67:20 makes her the second-fastest Brit ever on a record-eligible course behind the great Paula Radcliffe (66:47). Interestingly, three of the top four times on that list have come in the last five months. Radcliffe’s 66:47 dates all the way back to 2001, when she ran it to win the World Half Marathon Championships in Bristol. But behind her is Piasecki, Eilish McColgan (67:48 at the Great North Run on September 12), and Jessica Judd (67:52 in Houston on January 16).

Piasecki wasn’t the only 31-year-old to pb in Santa Pola. 31-year-old Pauline Esikon of Kenya was the race winner in 67:15 and she ran an even bigger pb as her previous pb was 71:13. 59:08 half marathoner Felix Kibitok won the men’s race in 59:33.

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No, a Man Did Not Run 27:22 and a Woman Did Not Run 30:14 at Nearly 8,000 Feet of Altitude

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In the first few weeks of 2022, the sport has seen a surprising number of notable timing/measurement mistakes. At Texas Tech two weekends ago, it was initially reported that Ruth Usoro broke the collegiate record in the triple jump by jumping 14.76 meters. A few days later, they realize she jumped just 13.76 meters. In that same meet, it looks like they missed a false start by Terrence Jones in the men’s 60 when he tied the collegiate record 6.45.

Last weekend, we had another mess up, this time at the Great Ethiopian Run. Initially, the winning times for Gemechu Dida and Yalemzerf Yehualaw in the 10k race were reported as 27:22 and 30:14. Now, we’ve seen some crazy fast 10,0000 times on the track in the past at altitude in Nairobi — Geoffrey Kamworor ran 27:01 there in June. But Nairobi is at 5,889 feet of altitude. Addis Ababa is at 7,726. Casual observers of the sport may not realize how much harder it is to run at 7,726 feet of altitude than it is at 5,889. A 30:14 at 7,726 feet would convert to a 28:21 according to the NCAA, whereas at 5,889 feet it would convert to a 29:00.

Anyways, that’s a long way of saying those times were too good to be true. It turns out that race organizers realized there was a timing error and the actual winning times were 28:24 and 31:17, which convert to 26:38 and 29:20 according to the NCAA, which is probably a little generous for those born and raised at altitude. Yehualaw must be tired of her marks getting invalidated after the fact. Remember, in August she ran what she thought was a world record of 63:44 at the Antrim Half Marathon only for race organizers to later admit the course was short.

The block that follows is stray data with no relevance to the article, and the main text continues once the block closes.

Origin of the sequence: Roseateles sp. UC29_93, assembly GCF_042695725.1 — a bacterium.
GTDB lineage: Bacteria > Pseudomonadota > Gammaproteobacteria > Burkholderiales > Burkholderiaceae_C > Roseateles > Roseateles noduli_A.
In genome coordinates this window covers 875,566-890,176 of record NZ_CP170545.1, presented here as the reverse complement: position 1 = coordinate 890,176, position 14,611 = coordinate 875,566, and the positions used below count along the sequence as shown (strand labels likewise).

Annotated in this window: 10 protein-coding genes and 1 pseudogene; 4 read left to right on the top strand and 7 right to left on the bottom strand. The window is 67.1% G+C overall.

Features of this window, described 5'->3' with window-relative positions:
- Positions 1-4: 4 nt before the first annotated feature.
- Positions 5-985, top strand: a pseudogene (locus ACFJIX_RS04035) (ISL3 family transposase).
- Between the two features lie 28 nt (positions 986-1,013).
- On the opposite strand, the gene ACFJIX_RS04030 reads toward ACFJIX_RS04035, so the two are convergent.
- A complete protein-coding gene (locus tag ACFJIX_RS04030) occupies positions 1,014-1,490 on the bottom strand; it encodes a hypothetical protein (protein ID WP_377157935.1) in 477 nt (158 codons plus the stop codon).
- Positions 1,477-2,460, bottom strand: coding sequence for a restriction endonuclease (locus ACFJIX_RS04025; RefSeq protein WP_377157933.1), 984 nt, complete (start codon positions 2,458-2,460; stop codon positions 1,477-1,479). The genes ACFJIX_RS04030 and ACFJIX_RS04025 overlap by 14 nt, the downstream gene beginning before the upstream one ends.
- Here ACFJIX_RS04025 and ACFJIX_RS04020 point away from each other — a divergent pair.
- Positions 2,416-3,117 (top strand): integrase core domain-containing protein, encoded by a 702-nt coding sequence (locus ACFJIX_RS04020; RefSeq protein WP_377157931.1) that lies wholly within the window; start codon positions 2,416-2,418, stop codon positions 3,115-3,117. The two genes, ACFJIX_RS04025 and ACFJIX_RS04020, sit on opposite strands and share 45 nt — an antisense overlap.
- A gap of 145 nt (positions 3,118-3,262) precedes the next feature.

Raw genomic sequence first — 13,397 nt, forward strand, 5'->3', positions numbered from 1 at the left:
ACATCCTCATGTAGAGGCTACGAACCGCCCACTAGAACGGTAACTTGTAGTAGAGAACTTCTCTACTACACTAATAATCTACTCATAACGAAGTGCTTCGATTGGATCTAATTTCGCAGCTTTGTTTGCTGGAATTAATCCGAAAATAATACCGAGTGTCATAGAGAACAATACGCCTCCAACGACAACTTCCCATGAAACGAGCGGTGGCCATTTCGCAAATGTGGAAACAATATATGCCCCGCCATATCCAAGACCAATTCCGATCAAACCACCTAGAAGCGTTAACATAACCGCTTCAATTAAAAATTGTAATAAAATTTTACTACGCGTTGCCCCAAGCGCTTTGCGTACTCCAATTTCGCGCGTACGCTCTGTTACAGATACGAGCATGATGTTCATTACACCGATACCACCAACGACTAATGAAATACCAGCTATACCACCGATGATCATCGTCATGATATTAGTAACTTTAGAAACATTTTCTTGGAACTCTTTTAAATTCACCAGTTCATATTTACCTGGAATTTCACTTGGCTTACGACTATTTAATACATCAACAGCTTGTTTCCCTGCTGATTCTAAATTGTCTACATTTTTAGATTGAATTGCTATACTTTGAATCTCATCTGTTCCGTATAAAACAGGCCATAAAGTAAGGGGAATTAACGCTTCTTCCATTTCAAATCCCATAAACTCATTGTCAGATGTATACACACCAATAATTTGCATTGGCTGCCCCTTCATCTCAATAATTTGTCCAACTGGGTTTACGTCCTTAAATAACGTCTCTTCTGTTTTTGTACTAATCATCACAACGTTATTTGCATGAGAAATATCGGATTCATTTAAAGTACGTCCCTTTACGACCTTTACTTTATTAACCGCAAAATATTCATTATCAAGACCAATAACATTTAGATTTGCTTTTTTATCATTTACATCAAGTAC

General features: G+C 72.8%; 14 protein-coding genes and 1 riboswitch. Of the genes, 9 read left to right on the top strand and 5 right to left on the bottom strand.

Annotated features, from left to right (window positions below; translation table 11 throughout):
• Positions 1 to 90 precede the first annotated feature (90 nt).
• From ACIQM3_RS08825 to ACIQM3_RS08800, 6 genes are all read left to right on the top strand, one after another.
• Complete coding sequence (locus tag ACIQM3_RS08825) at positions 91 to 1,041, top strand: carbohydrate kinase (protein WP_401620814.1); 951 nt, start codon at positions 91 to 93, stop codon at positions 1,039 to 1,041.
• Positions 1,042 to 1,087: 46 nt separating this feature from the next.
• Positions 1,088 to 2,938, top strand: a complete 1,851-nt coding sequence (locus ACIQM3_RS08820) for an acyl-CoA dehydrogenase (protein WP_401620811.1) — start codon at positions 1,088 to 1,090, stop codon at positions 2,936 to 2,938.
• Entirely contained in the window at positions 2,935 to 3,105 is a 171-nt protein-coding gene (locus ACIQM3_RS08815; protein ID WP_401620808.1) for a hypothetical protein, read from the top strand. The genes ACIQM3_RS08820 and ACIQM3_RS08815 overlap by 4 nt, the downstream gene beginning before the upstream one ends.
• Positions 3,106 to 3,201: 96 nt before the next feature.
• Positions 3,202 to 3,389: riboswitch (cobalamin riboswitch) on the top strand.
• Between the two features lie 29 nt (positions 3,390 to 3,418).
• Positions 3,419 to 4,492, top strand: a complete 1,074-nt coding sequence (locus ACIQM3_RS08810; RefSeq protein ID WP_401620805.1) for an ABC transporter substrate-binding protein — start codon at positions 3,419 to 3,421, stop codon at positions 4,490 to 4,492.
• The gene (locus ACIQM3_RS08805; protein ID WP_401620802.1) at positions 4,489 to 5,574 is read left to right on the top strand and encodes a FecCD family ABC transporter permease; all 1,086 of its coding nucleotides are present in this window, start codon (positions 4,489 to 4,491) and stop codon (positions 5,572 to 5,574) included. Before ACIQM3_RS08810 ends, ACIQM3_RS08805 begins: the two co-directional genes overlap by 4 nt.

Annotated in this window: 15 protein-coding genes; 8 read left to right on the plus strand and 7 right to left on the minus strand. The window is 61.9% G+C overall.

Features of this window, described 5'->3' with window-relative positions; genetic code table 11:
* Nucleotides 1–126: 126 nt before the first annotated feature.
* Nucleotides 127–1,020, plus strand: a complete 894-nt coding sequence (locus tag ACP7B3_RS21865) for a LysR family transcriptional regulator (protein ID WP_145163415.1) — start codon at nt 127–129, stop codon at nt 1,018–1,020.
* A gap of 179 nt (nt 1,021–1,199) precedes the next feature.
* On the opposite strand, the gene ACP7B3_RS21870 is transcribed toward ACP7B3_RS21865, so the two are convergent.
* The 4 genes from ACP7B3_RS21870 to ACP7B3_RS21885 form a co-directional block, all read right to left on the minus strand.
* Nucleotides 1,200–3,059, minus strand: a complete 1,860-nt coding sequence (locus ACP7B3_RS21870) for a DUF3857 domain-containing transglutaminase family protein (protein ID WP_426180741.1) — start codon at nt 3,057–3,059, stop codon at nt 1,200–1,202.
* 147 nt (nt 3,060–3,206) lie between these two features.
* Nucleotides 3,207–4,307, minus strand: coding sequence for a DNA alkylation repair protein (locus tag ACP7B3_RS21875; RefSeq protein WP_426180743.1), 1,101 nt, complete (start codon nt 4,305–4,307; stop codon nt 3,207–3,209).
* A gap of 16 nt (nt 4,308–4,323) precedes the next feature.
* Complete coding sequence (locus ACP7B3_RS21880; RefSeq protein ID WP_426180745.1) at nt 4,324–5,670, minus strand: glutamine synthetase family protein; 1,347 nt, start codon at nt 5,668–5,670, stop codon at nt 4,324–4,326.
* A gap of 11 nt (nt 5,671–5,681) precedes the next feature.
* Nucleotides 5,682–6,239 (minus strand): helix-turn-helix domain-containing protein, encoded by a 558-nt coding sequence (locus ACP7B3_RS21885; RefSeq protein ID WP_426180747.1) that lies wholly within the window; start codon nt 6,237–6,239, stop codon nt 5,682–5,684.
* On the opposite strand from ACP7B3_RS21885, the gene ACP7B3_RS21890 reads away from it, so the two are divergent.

MB: Gemechu Dida (27:22), Yalemzerf Yehualaw (30:14) win 2022 Great Ethiopian Runs at 7,700 feet of altitude! 

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3:54* and 3:54 Without an Asterisk

On Friday, 19-year-old American Nico Young of Northern Arizona University ran 4:02.89 at a home meet at NAU at 6,877 feet of altitude. That converts to 3:54.07 according to the NCAA. The race was an attempt by NAU alum Luis Grijalva to become the first person to break 4:00 in Flagstaff, though both Young and Grijalva (4:04.18) came up just short.

After the race, NAU trumpeted Young’s time as a school record. We disagree. Young’s time may well be the fastest mile ever in Flagstaff, and we have no problem with him using an altitude conversion to qualify for NCAAs. But the whole point of a record is that it represents the fastest time someone actually ran. You don’t get to use a conversion to break a record. The NAU school record holder in the mile should be Geordie Beamish at 3:56.90. 

One day after Young’s run, 2019 NCAA 1500 champ Yared Nuguse of Notre Dame ran 3:54.46 at home after a 1:59 opening half to move to #10 on the all-time NCAA indoor mile list according to TFN (and note the TFN list does not include altitude conversions).

MB: Nuguse drops a 3:54.46 @ Notre Dame 
MB: Nico Young 3:54.07* – Is his 4:02 mile the fastest mile ever run in Flagstaff? 

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Two Key Figures For Kenya at the 1968 Olympics Have Died

Last week, two men who played roles in Kenya’s rise as a distance powerhouse died.

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Proof They Actually Run Real XC In Kenya

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Quotes Of The Day And Last Week’s Home Pages

To see the quotes of the day from last week or last week’s home page or any home page, go to our archive page.